Jason Hartman 15:30
Jason hartman.com, forward slash masters.

Jason Hartman 15:33
You know, Dan, here’s the million dollar question. And, you know, we’ve seen this kind of reloading behavior of the Fed, you know, reloading the bullets into the gun for the next cycle, right. We’ve seen that lately,

Dan Amerman 15:45
but they got cut off that couldn’t do that’s exactly what my

Jason Hartman 15:48
question was. Do they have enough ammunition to and you know, maybe we should just explain this concept to the listeners a little bit. Not everybody, I’m sure thinks of it. But the tools that Federal Reserve has, when the economy gets tough, it’s usually because of the money supply is constructed, right? So they can increase the money supply. They can do it through, you know, reserve rates with the banks, they can do it through just pure printing of money or, you know, electronic money creation. They’ve got some tools like this, right. And so, by keeping interest rates and you know, too low, then they don’t have any tools. They don’t have any ammunition if things get bad during a low rate environment, and you know, look at Japan, right, that’s interesting study. So they’ve been trying to raise the rates and take the Punchbowl away so that they have some ammunition ready for the next cycle, which makes us all think maybe they know the cycle is coming, right?

Dan Amerman 16:44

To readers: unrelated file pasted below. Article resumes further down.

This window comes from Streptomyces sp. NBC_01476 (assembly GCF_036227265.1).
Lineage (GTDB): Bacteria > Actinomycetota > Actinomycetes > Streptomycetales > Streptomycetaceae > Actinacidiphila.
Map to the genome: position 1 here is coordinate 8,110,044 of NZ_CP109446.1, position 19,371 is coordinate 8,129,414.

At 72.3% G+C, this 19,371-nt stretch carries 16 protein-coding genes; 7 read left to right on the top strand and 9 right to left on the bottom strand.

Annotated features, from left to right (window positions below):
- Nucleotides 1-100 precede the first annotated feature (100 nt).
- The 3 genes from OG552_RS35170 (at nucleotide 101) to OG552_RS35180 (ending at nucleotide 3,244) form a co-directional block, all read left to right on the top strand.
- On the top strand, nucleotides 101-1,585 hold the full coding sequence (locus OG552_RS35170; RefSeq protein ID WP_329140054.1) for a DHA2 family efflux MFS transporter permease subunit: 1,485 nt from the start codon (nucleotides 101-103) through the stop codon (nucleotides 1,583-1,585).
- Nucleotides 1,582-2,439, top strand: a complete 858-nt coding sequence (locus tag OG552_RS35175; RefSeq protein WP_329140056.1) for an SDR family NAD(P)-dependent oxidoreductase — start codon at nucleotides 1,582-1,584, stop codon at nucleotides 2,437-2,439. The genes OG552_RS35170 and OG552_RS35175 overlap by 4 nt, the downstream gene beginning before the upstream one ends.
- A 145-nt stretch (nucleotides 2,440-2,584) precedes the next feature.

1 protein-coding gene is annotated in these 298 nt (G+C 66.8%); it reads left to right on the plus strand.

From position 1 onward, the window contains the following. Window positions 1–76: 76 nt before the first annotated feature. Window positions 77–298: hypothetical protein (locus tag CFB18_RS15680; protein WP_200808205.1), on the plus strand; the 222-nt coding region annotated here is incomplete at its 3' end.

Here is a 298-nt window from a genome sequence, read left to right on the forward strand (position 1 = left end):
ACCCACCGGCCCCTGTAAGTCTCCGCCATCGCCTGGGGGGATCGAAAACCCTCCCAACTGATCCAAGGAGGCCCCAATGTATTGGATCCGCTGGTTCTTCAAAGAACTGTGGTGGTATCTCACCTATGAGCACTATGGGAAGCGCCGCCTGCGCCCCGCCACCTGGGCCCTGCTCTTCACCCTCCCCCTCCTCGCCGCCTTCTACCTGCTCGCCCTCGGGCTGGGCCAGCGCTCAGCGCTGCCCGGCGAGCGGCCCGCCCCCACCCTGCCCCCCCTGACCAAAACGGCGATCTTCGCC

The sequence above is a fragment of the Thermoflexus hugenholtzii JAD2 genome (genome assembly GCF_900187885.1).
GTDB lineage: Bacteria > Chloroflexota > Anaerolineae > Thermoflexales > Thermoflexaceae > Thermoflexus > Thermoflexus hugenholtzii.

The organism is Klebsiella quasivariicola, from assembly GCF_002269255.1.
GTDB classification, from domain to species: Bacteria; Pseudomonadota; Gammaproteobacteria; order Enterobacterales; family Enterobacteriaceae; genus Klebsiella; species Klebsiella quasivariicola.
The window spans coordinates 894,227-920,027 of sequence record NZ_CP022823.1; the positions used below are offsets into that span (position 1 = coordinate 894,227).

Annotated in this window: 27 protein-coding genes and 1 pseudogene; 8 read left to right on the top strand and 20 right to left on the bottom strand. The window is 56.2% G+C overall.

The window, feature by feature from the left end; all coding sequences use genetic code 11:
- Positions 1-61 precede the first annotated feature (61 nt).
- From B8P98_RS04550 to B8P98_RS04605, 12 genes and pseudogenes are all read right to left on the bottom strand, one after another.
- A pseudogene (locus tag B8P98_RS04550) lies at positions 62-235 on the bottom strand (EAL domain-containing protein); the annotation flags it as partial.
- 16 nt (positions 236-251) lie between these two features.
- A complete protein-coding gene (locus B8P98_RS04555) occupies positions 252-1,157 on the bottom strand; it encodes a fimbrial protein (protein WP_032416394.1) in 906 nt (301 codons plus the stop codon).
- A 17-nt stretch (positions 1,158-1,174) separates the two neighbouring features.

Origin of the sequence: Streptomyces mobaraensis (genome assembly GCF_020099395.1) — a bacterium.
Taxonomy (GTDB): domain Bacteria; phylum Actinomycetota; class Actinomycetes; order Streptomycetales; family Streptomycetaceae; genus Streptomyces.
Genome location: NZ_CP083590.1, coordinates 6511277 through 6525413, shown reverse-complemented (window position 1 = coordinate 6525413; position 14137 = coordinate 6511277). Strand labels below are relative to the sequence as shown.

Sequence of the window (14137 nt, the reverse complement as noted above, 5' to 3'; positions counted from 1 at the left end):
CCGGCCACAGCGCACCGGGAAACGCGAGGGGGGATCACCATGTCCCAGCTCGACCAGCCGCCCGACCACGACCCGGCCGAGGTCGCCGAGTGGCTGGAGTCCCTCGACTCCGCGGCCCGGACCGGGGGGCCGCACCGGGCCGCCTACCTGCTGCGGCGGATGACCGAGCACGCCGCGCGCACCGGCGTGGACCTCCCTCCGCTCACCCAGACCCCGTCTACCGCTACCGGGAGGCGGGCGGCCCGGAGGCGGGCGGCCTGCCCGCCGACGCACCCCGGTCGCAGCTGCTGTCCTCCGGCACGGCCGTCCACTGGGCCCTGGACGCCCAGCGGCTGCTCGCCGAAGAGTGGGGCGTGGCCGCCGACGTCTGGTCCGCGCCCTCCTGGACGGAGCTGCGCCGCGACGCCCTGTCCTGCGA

Oh, they do very much and they are talking about it. They’re talking they have their staff presentations at the Federal Open Market Committee. I cover this graphically, of course, as well as the actual numbers and recent analysis from within the last couple weeks that are put out called will the 35th recession bring a swift return to zero percent interest rates. And just to hit it real quickly here, if we go back for the last five recessions, the last five Federal Reserve responses in about the last 40 years or so, in the recession of 1980, the Federal Reserve dropped interest rates by about eight and a half percent in three months. Wow. Now you want to talk about an active intervention. There’s an active intervention. Yeah, the 1981 recession, they dropped rates by 10 and a half percent. The 1990 recession, they dropped rates by a little less than 7% 2001. recession was about five and a half percent. So if you look at the averages of those four episodes, each of which were actually shorter recessions and then our average on a on a long term historical basis. They’re dropping in Interest rates by over 7%. And then the problem they ran into it, and this is all interconnected real estate values, the economy and so forth, is that they were trying to increase interest rates when they saw developing economic problems in 2006. So they got worried and they paused. All right, and the yield curve inverted, by the way, right. This is really interesting. Financial Crisis of 2008. In 2006, we had something very similar today. The Federal Reserve paused and there was a yield curve and version in the year 2000. The Federal Reserve paused, there’s a yield curve in version 2001 recession followed in the year 1989. The Fed paused there’s a yield curve and version the 1990 recession followed. But the problem this time around is because they had to pause before they had the ammunition enough to really knock them down. Knocking interest rates data, zero percent was not enough. It wasn’t nearly enough. That’s why they had to go to all the quantitative easing and balance sheet expansion craziness was because they didn’t have the room. Now, if you look at where you are where we are today, we’re less than half that high. If you look back over the last four years, what it takes to get out of recession, just by slamming interest rates down, which is that’s what monetary policy really is, or at least the most important component, the slam interest rates down. We’re only about a third of where we need to be. So what does that tell us? Well, it tells us two things. First, as almost as certain as the sun coming up in the sky, if we run into another recession, those interest rates in terms of Fed Funds rates are going straight down to zero percent. And then where things get interesting is how they make up for the lack of ammunition. What else they do beyond that, and you certainly have some possibilities. I think the Fed is most interested in balance sheet expansion, which is just a Fed speak way of saying incredible monetary creation on a scale we’ve never seen before. Another possibility would be literal negative interest rates in the United States. Another possibility and this is what the OECD is pushing. I did an analysis on this back in December. And this didn’t get nearly enough attention. The OECD one of the major international organizations, called to the developed nations of the world to work together to develop a plan for coordinated massive deficit spending in the event of another oh my god session.